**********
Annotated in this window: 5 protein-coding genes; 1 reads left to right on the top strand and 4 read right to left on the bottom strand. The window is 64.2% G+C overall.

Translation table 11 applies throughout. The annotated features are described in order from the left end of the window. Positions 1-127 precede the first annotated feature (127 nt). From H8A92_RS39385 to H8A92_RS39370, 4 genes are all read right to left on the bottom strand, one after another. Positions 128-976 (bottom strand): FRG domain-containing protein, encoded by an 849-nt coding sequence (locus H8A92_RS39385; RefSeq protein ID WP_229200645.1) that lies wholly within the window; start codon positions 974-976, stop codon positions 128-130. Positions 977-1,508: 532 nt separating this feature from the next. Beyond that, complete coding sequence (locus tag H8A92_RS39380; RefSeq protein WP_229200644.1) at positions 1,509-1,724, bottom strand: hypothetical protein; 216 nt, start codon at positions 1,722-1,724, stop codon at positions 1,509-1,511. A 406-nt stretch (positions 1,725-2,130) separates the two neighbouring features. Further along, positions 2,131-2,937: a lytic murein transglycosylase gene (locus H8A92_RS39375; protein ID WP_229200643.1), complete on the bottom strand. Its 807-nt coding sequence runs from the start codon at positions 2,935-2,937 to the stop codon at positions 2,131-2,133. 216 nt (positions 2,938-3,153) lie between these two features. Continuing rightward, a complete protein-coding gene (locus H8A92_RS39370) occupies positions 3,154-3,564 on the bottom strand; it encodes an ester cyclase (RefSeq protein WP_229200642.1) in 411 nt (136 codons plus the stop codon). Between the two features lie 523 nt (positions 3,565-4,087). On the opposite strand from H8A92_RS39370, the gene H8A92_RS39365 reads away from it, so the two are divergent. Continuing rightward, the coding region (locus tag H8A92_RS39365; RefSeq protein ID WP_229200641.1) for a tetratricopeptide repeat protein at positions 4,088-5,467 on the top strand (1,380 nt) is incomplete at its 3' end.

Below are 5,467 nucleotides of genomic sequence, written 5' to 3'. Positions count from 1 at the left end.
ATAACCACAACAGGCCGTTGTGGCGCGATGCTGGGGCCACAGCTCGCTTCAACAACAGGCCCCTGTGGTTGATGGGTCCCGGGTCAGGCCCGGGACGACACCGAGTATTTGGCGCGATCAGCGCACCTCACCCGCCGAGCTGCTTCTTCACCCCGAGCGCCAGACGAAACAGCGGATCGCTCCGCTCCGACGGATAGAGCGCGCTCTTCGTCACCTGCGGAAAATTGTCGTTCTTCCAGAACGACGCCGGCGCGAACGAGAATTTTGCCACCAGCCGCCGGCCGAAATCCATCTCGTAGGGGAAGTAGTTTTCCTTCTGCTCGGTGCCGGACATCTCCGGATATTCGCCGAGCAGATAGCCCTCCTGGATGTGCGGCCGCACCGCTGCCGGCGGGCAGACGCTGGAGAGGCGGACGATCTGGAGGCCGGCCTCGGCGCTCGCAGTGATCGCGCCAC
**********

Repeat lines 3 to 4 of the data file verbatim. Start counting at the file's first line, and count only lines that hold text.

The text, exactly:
Below are 5,467 nucleotides of genomic sequence, written 5' to 3'. Positions count from 1 at the left end.
ATAACCACAACAGGCCGTTGTGGCGCGATGCTGGGGCCACAGCTCGCTTCAACAACAGGCCCCTGTGGTTGATGGGTCCCGGGTCAGGCCCGGGACGACACCGAGTATTTGGCGCGATCAGCGCACCTCACCCGCCGAGCTGCTTCTTCACCCCGAGCGCCAGACGAAACAGCGGATCGCTCCGCTCCGACGGATAGAGCGCGCTCTTCGTCACCTGCGGAAAATTGTCGTTCTTCCAGAACGACGCCGGCGCGAACGAGAATTTTGCCACCAGCCGCCGGCCGAAATCCATCTCGTAGGGGAAGTAGTTTTCCTTCTGCTCGGTGCCGGACATCTCCGGATATTCGCCGAGCAGATAGCCCTCCTGGATGTGCGGCCGCACCGCTGCCGGCGGGCAGACGCTGGAGAGGCGGACGATCTGGAGGCCGGCCTCGGCGCTCGCAGTGATCGCGCCAC